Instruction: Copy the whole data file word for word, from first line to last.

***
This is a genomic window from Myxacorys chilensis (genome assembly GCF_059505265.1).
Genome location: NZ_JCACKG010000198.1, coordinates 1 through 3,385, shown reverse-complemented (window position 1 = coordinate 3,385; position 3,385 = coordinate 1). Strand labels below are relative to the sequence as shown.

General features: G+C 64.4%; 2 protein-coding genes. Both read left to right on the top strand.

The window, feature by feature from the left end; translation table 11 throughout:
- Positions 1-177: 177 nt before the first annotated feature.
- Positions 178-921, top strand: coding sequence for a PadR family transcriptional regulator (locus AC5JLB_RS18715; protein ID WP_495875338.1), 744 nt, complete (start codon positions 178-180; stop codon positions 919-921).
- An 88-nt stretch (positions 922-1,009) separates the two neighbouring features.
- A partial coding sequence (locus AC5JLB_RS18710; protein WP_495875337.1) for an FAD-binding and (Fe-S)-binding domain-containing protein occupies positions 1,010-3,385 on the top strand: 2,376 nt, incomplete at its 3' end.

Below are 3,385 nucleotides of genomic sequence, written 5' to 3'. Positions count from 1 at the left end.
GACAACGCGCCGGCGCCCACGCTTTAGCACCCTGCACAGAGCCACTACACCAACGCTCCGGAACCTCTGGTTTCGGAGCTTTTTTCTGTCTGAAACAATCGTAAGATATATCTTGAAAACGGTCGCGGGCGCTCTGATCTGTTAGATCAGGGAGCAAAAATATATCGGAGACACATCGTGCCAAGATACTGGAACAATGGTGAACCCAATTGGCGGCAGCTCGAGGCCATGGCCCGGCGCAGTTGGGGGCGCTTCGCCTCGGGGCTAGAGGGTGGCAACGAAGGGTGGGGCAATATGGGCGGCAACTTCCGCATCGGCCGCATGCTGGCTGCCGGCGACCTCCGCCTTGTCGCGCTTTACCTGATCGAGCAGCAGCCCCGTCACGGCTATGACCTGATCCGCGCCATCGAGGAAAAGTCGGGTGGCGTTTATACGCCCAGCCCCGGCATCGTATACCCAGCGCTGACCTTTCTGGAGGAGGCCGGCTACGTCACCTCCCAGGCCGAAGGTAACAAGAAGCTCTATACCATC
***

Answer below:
This is a genomic window from Myxacorys chilensis (genome assembly GCF_059505265.1).
Genome location: NZ_JCACKG010000198.1, coordinates 1 through 3,385, shown reverse-complemented (window position 1 = coordinate 3,385; position 3,385 = coordinate 1). Strand labels below are relative to the sequence as shown.

General features: G+C 64.4%; 2 protein-coding genes. Both read left to right on the top strand.

The window, feature by feature from the left end; translation table 11 throughout:
- Positions 1-177: 177 nt before the first annotated feature.
- Positions 178-921, top strand: coding sequence for a PadR family transcriptional regulator (locus AC5JLB_RS18715; protein ID WP_495875338.1), 744 nt, complete (start codon positions 178-180; stop codon positions 919-921).
- An 88-nt stretch (positions 922-1,009) separates the two neighbouring features.
- A partial coding sequence (locus AC5JLB_RS18710; protein WP_495875337.1) for an FAD-binding and (Fe-S)-binding domain-containing protein occupies positions 1,010-3,385 on the top strand: 2,376 nt, incomplete at its 3' end.

Below are 3,385 nucleotides of genomic sequence, written 5' to 3'. Positions count from 1 at the left end.
GACAACGCGCCGGCGCCCACGCTTTAGCACCCTGCACAGAGCCACTACACCAACGCTCCGGAACCTCTGGTTTCGGAGCTTTTTTCTGTCTGAAACAATCGTAAGATATATCTTGAAAACGGTCGCGGGCGCTCTGATCTGTTAGATCAGGGAGCAAAAATATATCGGAGACACATCGTGCCAAGATACTGGAACAATGGTGAACCCAATTGGCGGCAGCTCGAGGCCATGGCCCGGCGCAGTTGGGGGCGCTTCGCCTCGGGGCTAGAGGGTGGCAACGAAGGGTGGGGCAATATGGGCGGCAACTTCCGCATCGGCCGCATGCTGGCTGCCGGCGACCTCCGCCTTGTCGCGCTTTACCTGATCGAGCAGCAGCCCCGTCACGGCTATGACCTGATCCGCGCCATCGAGGAAAAGTCGGGTGGCGTTTATACGCCCAGCCCCGGCATCGTATACCCAGCGCTGACCTTTCTGGAGGAGGCCGGCTACGTCACCTCCCAGGCCGAAGGTAACAAGAAGCTCTATACCATC